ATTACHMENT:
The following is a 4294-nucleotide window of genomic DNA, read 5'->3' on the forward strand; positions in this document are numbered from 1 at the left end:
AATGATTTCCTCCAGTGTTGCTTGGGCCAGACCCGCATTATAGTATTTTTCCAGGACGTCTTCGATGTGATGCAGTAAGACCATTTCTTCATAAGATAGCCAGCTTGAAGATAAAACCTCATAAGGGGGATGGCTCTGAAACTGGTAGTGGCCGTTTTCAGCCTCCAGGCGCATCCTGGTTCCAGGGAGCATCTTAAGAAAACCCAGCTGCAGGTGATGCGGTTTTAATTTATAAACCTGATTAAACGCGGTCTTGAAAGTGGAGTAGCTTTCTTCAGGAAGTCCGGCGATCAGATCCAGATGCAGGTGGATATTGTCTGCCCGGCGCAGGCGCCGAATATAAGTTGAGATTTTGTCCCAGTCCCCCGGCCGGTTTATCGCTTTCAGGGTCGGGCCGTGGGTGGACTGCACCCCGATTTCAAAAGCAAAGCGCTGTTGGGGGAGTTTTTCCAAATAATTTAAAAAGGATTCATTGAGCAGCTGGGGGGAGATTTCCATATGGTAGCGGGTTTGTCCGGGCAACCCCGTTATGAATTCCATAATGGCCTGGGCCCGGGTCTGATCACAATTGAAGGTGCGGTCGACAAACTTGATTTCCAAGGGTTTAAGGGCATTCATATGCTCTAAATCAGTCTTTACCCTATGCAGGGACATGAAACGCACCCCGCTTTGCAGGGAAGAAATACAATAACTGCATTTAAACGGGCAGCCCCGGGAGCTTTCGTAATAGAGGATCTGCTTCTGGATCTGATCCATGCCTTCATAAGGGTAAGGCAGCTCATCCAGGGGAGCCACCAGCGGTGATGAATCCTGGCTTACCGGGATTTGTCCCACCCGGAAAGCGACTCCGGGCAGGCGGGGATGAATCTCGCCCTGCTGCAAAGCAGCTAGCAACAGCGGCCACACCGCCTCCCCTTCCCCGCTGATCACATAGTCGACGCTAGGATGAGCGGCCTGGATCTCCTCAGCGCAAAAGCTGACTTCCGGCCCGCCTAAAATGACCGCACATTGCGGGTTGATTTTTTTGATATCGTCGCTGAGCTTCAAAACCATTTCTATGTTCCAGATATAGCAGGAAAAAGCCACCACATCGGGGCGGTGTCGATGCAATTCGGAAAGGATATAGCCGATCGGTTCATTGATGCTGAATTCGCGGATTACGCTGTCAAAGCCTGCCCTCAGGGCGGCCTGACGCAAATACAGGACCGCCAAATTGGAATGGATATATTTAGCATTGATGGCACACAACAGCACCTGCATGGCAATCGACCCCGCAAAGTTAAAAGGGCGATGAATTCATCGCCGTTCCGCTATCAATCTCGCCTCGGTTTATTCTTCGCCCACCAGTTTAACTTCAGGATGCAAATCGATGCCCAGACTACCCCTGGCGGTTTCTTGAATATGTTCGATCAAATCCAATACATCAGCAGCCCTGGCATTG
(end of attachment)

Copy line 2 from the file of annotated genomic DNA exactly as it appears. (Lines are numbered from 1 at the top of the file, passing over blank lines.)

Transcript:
AATGATTTCCTCCAGTGTTGCTTGGGCCAGACCCGCATTATAGTATTTTTCCAGGACGTCTTCGATGTGATGCAGTAAGACCATTTCTTCATAAGATAGCCAGCTTGAAGATAAAACCTCATAAGGGGGATGGCTCTGAAACTGGTAGTGGCCGTTTTCAGCCTCCAGGCGCATCCTGGTTCCAGGGAGCATCTTAAGAAAACCCAGCTGCAGGTGATGCGGTTTTAATTTATAAACCTGATTAAACGCGGTCTTGAAAGTGGAGTAGCTTTCTTCAGGAAGTCCGGCGATCAGATCCAGATGCAGGTGGATATTGTCTGCCCGGCGCAGGCGCCGAATATAAGTTGAGATTTTGTCCCAGTCCCCCGGCCGGTTTATCGCTTTCAGGGTCGGGCCGTGGGTGGACTGCACCCCGATTTCAAAAGCAAAGCGCTGTTGGGGGAGTTTTTCCAAATAATTTAAAAAGGATTCATTGAGCAGCTGGGGGGAGATTTCCATATGGTAGCGGGTTTGTCCGGGCAACCCCGTTATGAATTCCATAATGGCCTGGGCCCGGGTCTGATCACAATTGAAGGTGCGGTCGACAAACTTGATTTCCAAGGGTTTAAGGGCATTCATATGCTCTAAATCAGTCTTTACCCTATGCAGGGACATGAAACGCACCCCGCTTTGCAGGGAAGAAATACAATAACTGCATTTAAACGGGCAGCCCCGGGAGCTTTCGTAATAGAGGATCTGCTTCTGGATCTGATCCATGCCTTCATAAGGGTAAGGCAGCTCATCCAGGGGAGCCACCAGCGGTGATGAATCCTGGCTTACCGGGATTTGTCCCACCCGGAAAGCGACTCCGGGCAGGCGGGGATGAATCTCGCCCTGCTGCAAAGCAGCTAGCAACAGCGGCCACACCGCCTCCCCTTCCCCGCTGATCACATAGTCGACGCTAGGATGAGCGGCCTGGATCTCCTCAGCGCAAAAGCTGACTTCCGGCCCGCCTAAAATGACCGCACATTGCGGGTTGATTTTTTTGATATCGTCGCTGAGCTTCAAAACCATTTCTATGTTCCAGATATAGCAGGAAAAAGCCACCACATCGGGGCGGTGTCGATGCAATTCGGAAAGGATATAGCCGATCGGTTCATTGATGCTGAATTCGCGGATTACGCTGTCAAAGCCTGCCCTCAGGGCGGCCTGACGCAAATACAGGACCGCCAAATTGGAATGGATATATTTAGCATTGATGGCACACAACAGCACCTGCATGGCAATCGACCCCGCAAAGTTAAAAGGGCGATGAATTCATCGCCGTTCCGCTATCAATCTCGCCTCGGTTTATTCTTCGCCCACCAGTTTAACTTCAGGATGCAAATCGATGCCCAGACTACCCCTGGCGGTTTCTTGAATATGTTCGATCAAATCCAATACATCAGCAGCCCTGGCATTG